Track and Field Throwing Events
Whether it’s high school track and field or an IAAF sanctioned event, throwing events are often the highlight of track and field competitions. Throwing events are amongst the oldest in track and field athletics and some predate events like sprints, pole vault, long jump and high jump. Where ancient Greek competitors once threw rocks and spears, they now use the shot and javelin. Throwing events require great strength and throwers are usually the biggest athletes in any athletic competition. There are four recognized throwing events in modern track and field athletics: the shot put, the discus, the javelin and the hammer.
What is shot put?
The shot put has been an Olympic sport since 1896, but the world championships for it started in 1866. Shot put event athletes must push or put a heavy metal ball called a shot out of a 7-foot diameter concrete throwing circle. The shot weighs 16 lbs. in men's competitions and 8.8 lbs. for women. The two main methods used in shot put are the spin and the glide. Most top putters use the spin method. The men's world record for the shot is 23 meters, 38 centimeters -- or 76 feet and 8 ¼ inches, and is held by American Ryan Crouser, as of 2023 The women's world record of 22 meters, 63 centimeters -- or 74 feet and 3 inches, is held by Natalya Lisovskaya of Russia.
What is discus?
Discus throwing has been a sport since ancient Greece circa 708 B.C. and consists of throwing a heavy circular disc as far as possible. Up until 1906, the discuss was thrown from an elevated pedestal but modern discuss throwers use a circle similar in size and design to shot putters. Discus throwing was featured in the first of the Olympic games in 1896 and was one of the fist women's Olympic events in 1928. Men throw a discuss weighing 4 lb., 7 oz. while women's discus weighs 2 lb., 3 oz. Discus throwers use rotational throwing technique, which can see the discuss flying to distances as far as 250 feet. This is due to the aerodynamics of the shotput and the biomechanics needed to hurl a discus that far.
What is javelin?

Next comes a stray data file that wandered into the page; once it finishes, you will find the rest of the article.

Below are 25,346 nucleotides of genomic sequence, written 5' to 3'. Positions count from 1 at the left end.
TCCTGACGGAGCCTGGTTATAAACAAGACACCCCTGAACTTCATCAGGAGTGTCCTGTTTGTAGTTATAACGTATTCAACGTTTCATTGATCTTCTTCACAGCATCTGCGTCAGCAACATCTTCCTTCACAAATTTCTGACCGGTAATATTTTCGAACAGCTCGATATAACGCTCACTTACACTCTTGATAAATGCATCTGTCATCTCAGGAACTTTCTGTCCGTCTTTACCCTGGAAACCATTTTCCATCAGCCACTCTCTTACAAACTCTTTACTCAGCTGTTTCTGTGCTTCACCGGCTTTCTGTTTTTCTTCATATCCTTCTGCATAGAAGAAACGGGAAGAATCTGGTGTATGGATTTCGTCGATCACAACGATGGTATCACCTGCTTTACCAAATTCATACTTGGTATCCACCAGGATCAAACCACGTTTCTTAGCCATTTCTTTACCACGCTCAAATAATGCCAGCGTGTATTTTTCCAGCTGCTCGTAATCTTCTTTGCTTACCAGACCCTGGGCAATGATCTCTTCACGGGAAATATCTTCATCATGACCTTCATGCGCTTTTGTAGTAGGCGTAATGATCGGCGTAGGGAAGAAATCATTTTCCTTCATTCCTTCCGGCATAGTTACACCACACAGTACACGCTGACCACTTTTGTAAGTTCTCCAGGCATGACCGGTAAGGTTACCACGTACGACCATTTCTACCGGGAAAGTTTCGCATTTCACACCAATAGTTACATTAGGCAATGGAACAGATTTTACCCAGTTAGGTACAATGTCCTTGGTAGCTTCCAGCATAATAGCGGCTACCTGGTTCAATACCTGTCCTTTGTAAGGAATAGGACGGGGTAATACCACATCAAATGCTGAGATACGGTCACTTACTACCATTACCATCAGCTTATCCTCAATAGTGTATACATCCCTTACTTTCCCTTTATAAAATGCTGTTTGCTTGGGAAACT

Javelin throwing was once an integral part of ancient warfare and the farther a warrior could hurl a javelin, the greater his standing in the army. The first men's Olympic javelin event was in 1908 and in 1932 for women. Originally made of wood, modern javelins are made of metal. Men's javelins weigh 800 g and women's javelins weigh 600 g. Javelins can be thrown huge distances and have had to be redesigned as athletes were generating throws in excess of the length of modern athletics stadium. Javelin throwing is the only track and field throwing competiton that allows a run up from the starting position, which means lower body power and strength is vital.
What is Hammer Throw?
The hammer throwers of old used to throw blacksmiths hammers. The hammer used in modern competition does not really resemble a hammer and consists of a heavy metal ball and a long wire handle. The hammer is thrown from a 7-foot diameter concrete circle after the thrower has spun around three or four times. The hammer used in men's competitions weighs 16 lbs. and the hammer used by women weighs 8.82 lbs. The men's world record is held by Yuriy Sedykh and measures 86.76 meters, as of 2023. The women's world record is 82.98 meters and is held by Anita Wlodarczyk of Poland.
Patrick Dale is an experienced writer who has written for a plethora of international publications. A lecturer and trainer of trainers, he is a contributor to "Ultra-FIT" magazine and has been involved in fitness for more than 22 years. He authored the books "Military Fitness", "Live Long, Live Strong" and "No Gym? No Problem!" and served in the Royal Marines for five years.